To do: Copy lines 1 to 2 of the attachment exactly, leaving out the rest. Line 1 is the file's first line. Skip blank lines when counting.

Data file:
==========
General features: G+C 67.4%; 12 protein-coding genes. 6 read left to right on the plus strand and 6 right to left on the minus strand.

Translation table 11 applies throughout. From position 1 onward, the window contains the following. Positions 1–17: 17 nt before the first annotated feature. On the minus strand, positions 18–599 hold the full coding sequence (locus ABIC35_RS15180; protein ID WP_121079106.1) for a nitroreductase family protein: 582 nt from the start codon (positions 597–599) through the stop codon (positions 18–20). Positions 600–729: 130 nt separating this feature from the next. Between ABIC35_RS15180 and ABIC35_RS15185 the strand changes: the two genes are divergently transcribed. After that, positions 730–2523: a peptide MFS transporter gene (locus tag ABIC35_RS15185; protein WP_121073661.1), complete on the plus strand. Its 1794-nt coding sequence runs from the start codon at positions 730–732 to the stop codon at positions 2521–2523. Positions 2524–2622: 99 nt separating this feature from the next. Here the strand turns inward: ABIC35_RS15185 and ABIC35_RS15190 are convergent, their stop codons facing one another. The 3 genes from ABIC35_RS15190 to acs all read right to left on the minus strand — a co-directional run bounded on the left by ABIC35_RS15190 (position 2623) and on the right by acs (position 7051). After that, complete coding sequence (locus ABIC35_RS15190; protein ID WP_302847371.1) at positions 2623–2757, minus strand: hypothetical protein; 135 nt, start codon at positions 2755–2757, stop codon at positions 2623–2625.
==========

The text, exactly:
General features: G+C 67.4%; 12 protein-coding genes. 6 read left to right on the plus strand and 6 right to left on the minus strand.

Translation table 11 applies throughout. From position 1 onward, the window contains the following. Positions 1–17: 17 nt before the first annotated feature. On the minus strand, positions 18–599 hold the full coding sequence (locus ABIC35_RS15180; protein ID WP_121079106.1) for a nitroreductase family protein: 582 nt from the start codon (positions 597–599) through the stop codon (positions 18–20). Positions 600–729: 130 nt separating this feature from the next. Between ABIC35_RS15180 and ABIC35_RS15185 the strand changes: the two genes are divergently transcribed. After that, positions 730–2523: a peptide MFS transporter gene (locus tag ABIC35_RS15185; protein WP_121073661.1), complete on the plus strand. Its 1794-nt coding sequence runs from the start codon at positions 730–732 to the stop codon at positions 2521–2523. Positions 2524–2622: 99 nt separating this feature from the next. Here the strand turns inward: ABIC35_RS15185 and ABIC35_RS15190 are convergent, their stop codons facing one another. The 3 genes from ABIC35_RS15190 to acs all read right to left on the minus strand — a co-directional run bounded on the left by ABIC35_RS15190 (position 2623) and on the right by acs (position 7051). After that, complete coding sequence (locus ABIC35_RS15190; protein ID WP_302847371.1) at positions 2623–2757, minus strand: hypothetical protein; 135 nt, start codon at positions 2755–2757, stop codon at positions 2623–2625.